Collins Library Links: Collins Library Completes NEH Grant – Resources to Support Teaching & Learning


Collins Library Completes NEH Grant
Resources to Support Teaching & Learning

In June 2020, Collins Library received a National Endowment for the Humanities (NEH) CARES grant to create a suite of digital teaching collections. We transformed some of our most highly requested archival instruction sessions into digital teaching collections that include primary source materials and activities for undergraduate and K-12 students. There are eight digital teaching collections covering a wide variety of subjects. The collections are designed to be used independently or integrated into a class.  They serve as great starting points for student research and special projects, as well as opportunity to introduce topics to a class prior to a visit to the Archives & Special Collections. 

Kudos to our dedicated team of librarians who worked throughout the last year to create these important digital teaching resources that document Puget Sound collections and history and are also freely accessible to educators throughout the world.  Team members included:  Peggy Burge, Jane Carlin, Katy Curtis, Laura Edgar, Adriana Flores, Hilary Robbeloth and Angela Weaver, as well as our two Humanities scholars hired with grant funds, Helen Edwards and Brittany Kealy.  Each collection consists of:

  1. Introduction: The introductory page includes the date range of the materials, list of contributors, a “How to Use” guide, and a rotating gallery of select documents from the collection.
  2. Overview Essay: Want to understand how these archival items work together? Read our overview essay to better understand the greater context of the objects and the histories that surround them. 
  3. List of Sources: Visit the list of primary sources to read descriptive text that our librarians have written. These descriptions will help you better understand the object and will jumpstart your research. Click on the image to be taken to a digital database where you’ll find a larger version of the object, more details about it, and be able to download a copy to use for research.
  4. Teaching Guide: These collections have been designed with students and educators in mind. Visit our Teaching Guide to find discussion questions, activity ideas, and later this fall we’ll be adding complete lesson plans for K-12 and undergraduate audiences.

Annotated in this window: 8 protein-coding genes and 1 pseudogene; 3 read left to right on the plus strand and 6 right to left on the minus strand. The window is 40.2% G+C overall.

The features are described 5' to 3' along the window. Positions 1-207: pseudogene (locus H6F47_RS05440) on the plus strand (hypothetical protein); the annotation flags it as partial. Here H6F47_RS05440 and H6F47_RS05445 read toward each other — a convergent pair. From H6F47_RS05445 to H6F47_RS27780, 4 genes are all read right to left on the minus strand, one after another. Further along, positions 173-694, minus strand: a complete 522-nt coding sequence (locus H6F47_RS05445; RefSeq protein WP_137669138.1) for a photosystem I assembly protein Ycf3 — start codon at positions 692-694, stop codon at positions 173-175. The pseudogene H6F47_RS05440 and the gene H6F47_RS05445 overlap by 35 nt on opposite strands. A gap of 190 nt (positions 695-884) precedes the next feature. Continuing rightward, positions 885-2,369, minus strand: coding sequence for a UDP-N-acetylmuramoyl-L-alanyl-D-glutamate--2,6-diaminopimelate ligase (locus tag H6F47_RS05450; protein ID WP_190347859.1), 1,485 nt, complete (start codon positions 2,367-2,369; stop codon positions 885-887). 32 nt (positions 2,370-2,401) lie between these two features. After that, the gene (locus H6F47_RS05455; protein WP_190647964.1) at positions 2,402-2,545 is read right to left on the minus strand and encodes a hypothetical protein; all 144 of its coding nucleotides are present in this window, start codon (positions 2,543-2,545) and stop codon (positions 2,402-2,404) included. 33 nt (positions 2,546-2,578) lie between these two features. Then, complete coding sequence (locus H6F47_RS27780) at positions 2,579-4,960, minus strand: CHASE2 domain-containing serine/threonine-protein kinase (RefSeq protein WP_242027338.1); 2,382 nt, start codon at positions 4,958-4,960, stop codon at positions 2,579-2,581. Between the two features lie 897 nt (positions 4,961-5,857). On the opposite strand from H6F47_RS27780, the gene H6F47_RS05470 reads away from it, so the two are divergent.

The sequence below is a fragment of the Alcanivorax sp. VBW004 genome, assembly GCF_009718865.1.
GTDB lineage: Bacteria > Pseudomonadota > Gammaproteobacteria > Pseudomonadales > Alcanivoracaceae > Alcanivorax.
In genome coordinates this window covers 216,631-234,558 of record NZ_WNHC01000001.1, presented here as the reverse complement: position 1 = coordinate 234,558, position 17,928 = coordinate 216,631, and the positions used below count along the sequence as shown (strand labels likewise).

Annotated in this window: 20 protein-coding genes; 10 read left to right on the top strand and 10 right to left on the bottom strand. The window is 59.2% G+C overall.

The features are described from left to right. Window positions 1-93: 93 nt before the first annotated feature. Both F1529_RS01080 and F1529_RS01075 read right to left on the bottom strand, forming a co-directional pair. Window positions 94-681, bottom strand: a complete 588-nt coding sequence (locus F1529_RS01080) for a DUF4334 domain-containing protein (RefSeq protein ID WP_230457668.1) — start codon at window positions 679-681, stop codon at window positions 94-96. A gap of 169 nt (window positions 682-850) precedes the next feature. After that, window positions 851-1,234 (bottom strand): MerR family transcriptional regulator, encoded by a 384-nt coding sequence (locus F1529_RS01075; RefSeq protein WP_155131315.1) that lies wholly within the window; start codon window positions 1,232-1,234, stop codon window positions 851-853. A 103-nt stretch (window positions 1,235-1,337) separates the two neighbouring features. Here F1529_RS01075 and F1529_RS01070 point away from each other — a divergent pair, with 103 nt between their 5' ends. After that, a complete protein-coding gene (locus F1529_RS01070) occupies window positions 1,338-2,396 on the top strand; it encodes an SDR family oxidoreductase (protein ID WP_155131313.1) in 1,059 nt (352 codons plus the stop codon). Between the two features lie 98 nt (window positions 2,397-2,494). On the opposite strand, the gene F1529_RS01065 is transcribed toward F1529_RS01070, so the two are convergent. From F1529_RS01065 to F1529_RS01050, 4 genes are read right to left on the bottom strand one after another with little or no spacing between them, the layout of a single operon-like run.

5. Additional Resources: The search for primary sources does not stop with one institution! We’ve listed other digital collections and repositories that have archival sources relevant to this topic as well as tips for continuing your research.

Abby Williams Hill: Artist and Advocate
This collection focuses on the life and work of landscape painter Abby Williams Hill (1861-1943).

Accordion Books: Interplay Between Form and Content
This collection focuses on accordion books, which are a specific type of artists’ book.
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Artists’ Books: Primary Sources to Foster Creativity and Imagination
This collection focuses on the art and form of artists’ books.
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Bringing Women’s Studies to Puget Sound
This collection focuses on the beginning of the Women’s Studies program at the University of Puget Sound.
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A History of Blackface and Minstrel Shows
at Puget Sound

This collection focuses on a history of black-face and minstrel shows at the University of Puget Sound.
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Japanese American Incarceration during World War II
This collection focuses on the experiences of Japanese American students at Puget Sound who were incarcerated during World War II.
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Systemic Racism in Greek Life at Puget Sound in the 1960s
This collection investigates systemic racism in Greek Life at the University of Puget Sound during the 1960s.
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Tourism and Conservation in the National Parks
This collection investigates the topics of tourism and conservation in American national parks in the early
20th century.

Need Information? Don’t forget the Collins Memorial Library – Library Guides
Questions? Contact your liaison librarian
Comments: Contact Jane Carlin, library director
Remember – Your best search engine is a librarian!

Connect with us!

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‘Discover Collins Library!’ activity